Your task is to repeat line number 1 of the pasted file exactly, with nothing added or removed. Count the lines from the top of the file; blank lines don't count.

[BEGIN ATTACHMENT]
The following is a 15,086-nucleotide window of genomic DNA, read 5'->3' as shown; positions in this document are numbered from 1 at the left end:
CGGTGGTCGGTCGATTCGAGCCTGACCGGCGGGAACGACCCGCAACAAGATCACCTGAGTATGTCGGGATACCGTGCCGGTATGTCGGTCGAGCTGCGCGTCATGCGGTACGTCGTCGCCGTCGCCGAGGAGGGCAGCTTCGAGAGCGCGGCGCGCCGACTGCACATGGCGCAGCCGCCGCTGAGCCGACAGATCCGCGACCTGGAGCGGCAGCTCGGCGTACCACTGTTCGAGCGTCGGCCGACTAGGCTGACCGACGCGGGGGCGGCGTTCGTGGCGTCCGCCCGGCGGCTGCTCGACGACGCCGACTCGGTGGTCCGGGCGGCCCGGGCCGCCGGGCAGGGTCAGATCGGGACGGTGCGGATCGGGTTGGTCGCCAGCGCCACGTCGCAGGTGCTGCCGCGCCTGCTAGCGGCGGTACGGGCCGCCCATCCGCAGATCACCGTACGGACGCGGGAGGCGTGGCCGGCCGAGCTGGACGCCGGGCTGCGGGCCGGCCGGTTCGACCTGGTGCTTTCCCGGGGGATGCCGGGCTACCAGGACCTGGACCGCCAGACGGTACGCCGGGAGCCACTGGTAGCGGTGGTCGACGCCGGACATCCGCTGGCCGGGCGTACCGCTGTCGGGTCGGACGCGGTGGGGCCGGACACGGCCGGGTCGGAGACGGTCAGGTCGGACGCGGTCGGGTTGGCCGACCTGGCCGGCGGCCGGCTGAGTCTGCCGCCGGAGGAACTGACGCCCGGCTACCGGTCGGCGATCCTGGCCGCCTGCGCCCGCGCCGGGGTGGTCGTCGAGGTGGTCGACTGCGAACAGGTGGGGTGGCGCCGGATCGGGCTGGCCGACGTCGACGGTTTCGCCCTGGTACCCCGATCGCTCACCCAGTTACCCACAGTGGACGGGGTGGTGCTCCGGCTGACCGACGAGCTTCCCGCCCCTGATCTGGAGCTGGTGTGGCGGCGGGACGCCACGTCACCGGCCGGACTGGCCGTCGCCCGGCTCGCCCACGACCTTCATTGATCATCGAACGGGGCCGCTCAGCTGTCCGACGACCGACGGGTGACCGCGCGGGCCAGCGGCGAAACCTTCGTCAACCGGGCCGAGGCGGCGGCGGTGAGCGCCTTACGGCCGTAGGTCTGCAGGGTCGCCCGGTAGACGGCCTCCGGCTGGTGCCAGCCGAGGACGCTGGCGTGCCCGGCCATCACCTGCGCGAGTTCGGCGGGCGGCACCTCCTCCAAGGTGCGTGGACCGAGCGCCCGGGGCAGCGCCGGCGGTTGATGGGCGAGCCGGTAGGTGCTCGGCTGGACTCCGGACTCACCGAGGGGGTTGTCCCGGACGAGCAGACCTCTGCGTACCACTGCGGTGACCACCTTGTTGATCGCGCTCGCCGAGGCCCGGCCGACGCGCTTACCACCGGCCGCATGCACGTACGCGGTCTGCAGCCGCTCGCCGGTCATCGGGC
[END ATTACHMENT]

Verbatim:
The following is a 15,086-nucleotide window of genomic DNA, read 5'->3' as shown; positions in this document are numbered from 1 at the left end: